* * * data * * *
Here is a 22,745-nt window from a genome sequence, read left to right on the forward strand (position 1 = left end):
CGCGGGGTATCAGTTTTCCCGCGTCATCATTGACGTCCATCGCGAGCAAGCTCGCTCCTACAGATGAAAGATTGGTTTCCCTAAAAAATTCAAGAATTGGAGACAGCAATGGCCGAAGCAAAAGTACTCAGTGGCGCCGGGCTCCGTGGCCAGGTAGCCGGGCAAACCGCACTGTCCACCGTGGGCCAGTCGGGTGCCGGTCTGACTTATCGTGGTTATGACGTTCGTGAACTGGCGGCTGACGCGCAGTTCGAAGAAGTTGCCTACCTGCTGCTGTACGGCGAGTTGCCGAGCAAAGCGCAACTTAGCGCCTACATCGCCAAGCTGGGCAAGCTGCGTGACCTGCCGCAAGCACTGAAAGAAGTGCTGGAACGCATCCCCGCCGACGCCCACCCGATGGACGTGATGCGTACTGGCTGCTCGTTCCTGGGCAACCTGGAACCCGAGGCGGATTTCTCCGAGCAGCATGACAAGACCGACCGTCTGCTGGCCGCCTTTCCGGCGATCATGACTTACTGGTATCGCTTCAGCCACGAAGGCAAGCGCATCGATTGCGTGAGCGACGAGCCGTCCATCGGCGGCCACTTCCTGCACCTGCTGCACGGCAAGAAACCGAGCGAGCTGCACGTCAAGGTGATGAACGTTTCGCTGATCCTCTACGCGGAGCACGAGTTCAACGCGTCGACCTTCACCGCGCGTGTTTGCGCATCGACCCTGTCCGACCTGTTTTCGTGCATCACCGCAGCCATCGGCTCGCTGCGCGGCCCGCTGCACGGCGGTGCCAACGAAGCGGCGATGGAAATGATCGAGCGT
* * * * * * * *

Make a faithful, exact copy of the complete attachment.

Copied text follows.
Here is a 22,745-nt window from a genome sequence, read left to right on the forward strand (position 1 = left end):
CGCGGGGTATCAGTTTTCCCGCGTCATCATTGACGTCCATCGCGAGCAAGCTCGCTCCTACAGATGAAAGATTGGTTTCCCTAAAAAATTCAAGAATTGGAGACAGCAATGGCCGAAGCAAAAGTACTCAGTGGCGCCGGGCTCCGTGGCCAGGTAGCCGGGCAAACCGCACTGTCCACCGTGGGCCAGTCGGGTGCCGGTCTGACTTATCGTGGTTATGACGTTCGTGAACTGGCGGCTGACGCGCAGTTCGAAGAAGTTGCCTACCTGCTGCTGTACGGCGAGTTGCCGAGCAAAGCGCAACTTAGCGCCTACATCGCCAAGCTGGGCAAGCTGCGTGACCTGCCGCAAGCACTGAAAGAAGTGCTGGAACGCATCCCCGCCGACGCCCACCCGATGGACGTGATGCGTACTGGCTGCTCGTTCCTGGGCAACCTGGAACCCGAGGCGGATTTCTCCGAGCAGCATGACAAGACCGACCGTCTGCTGGCCGCCTTTCCGGCGATCATGACTTACTGGTATCGCTTCAGCCACGAAGGCAAGCGCATCGATTGCGTGAGCGACGAGCCGTCCATCGGCGGCCACTTCCTGCACCTGCTGCACGGCAAGAAACCGAGCGAGCTGCACGTCAAGGTGATGAACGTTTCGCTGATCCTCTACGCGGAGCACGAGTTCAACGCGTCGACCTTCACCGCGCGTGTTTGCGCATCGACCCTGTCCGACCTGTTTTCGTGCATCACCGCAGCCATCGGCTCGCTGCGCGGCCCGCTGCACGGCGGTGCCAACGAAGCGGCGATGGAAATGATCGAGCGT